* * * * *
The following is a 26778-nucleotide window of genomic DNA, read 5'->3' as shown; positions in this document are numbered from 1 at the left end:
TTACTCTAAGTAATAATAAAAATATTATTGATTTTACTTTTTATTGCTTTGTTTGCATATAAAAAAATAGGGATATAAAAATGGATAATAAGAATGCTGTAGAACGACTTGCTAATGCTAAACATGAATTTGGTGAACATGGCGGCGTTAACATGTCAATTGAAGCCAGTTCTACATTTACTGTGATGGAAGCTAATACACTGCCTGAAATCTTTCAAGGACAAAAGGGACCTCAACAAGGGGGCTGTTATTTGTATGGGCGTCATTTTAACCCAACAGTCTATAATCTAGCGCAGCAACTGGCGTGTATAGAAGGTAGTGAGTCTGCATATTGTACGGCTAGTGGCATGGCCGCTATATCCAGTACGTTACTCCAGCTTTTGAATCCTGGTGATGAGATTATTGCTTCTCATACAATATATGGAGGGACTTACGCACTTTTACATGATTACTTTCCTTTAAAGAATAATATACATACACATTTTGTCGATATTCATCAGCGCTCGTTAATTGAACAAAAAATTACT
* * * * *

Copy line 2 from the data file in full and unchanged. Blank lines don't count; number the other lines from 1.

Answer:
TTACTCTAAGTAATAATAAAAATATTATTGATTTTACTTTTTATTGCTTTGTTTGCATATAAAAAAATAGGGATATAAAAATGGATAATAAGAATGCTGTAGAACGACTTGCTAATGCTAAACATGAATTTGGTGAACATGGCGGCGTTAACATGTCAATTGAAGCCAGTTCTACATTTACTGTGATGGAAGCTAATACACTGCCTGAAATCTTTCAAGGACAAAAGGGACCTCAACAAGGGGGCTGTTATTTGTATGGGCGTCATTTTAACCCAACAGTCTATAATCTAGCGCAGCAACTGGCGTGTATAGAAGGTAGTGAGTCTGCATATTGTACGGCTAGTGGCATGGCCGCTATATCCAGTACGTTACTCCAGCTTTTGAATCCTGGTGATGAGATTATTGCTTCTCATACAATATATGGAGGGACTTACGCACTTTTACATGATTACTTTCCTTTAAAGAATAATATACATACACATTTTGTCGATATTCATCAGCGCTCGTTAATTGAACAAAAAATTACT